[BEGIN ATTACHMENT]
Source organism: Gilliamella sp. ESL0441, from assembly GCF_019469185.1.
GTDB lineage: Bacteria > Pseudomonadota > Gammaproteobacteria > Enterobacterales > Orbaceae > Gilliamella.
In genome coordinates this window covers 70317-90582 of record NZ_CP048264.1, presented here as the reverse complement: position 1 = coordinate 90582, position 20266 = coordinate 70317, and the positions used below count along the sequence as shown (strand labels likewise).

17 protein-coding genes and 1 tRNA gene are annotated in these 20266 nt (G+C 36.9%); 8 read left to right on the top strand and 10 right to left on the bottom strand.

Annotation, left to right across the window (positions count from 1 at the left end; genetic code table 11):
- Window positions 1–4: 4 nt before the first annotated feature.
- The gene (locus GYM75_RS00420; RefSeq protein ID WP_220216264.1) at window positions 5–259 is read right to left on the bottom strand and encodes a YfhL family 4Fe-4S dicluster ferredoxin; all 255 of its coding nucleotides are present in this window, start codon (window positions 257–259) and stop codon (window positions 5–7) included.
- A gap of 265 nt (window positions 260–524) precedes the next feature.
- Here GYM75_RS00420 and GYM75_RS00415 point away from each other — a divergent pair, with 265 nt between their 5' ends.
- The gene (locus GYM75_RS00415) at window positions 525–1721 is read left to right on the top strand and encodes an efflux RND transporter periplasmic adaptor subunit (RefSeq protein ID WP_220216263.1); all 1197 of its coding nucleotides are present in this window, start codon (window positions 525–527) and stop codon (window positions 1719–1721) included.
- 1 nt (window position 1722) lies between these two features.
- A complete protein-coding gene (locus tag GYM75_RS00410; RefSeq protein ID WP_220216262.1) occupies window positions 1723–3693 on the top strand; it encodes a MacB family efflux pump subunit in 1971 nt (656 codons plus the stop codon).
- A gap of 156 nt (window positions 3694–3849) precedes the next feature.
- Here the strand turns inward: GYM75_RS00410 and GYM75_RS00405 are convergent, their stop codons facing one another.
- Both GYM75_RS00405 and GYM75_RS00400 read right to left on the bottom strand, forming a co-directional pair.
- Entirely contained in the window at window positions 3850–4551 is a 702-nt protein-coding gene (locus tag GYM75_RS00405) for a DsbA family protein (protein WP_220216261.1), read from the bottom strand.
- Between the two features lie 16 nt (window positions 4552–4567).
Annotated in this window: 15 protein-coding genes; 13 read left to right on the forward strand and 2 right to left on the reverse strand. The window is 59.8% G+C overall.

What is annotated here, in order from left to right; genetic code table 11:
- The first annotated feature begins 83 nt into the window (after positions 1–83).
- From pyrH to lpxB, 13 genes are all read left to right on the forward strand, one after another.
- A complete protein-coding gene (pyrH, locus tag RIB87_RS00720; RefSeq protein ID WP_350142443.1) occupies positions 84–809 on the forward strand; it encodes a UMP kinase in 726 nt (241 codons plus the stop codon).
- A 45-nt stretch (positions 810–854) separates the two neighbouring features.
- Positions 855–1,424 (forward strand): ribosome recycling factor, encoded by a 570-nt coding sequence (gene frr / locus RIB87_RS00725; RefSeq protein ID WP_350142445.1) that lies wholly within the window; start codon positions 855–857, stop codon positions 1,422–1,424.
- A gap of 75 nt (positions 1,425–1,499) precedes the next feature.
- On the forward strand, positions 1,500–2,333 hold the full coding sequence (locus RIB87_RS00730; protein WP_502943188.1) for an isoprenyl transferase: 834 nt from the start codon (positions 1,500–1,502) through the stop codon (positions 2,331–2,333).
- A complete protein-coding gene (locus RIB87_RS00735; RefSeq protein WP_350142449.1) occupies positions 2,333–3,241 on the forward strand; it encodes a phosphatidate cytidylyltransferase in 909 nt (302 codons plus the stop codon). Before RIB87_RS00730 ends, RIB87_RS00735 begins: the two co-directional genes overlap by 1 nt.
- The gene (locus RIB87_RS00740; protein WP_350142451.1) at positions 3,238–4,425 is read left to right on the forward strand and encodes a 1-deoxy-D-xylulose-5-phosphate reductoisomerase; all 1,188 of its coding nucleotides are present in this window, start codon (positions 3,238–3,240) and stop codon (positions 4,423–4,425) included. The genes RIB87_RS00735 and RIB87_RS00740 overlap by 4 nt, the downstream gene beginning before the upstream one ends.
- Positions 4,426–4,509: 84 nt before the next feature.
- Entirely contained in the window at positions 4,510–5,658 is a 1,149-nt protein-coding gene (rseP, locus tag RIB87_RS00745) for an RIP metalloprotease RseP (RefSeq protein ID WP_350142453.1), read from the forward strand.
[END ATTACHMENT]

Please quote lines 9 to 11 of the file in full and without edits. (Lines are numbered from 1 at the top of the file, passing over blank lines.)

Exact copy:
- Here GYM75_RS00420 and GYM75_RS00415 point away from each other — a divergent pair, with 265 nt between their 5' ends.
- The gene (locus GYM75_RS00415) at window positions 525–1721 is read left to right on the top strand and encodes an efflux RND transporter periplasmic adaptor subunit (RefSeq protein ID WP_220216263.1); all 1197 of its coding nucleotides are present in this window, start codon (window positions 525–527) and stop codon (window positions 1719–1721) included.
- 1 nt (window position 1722) lies between these two features.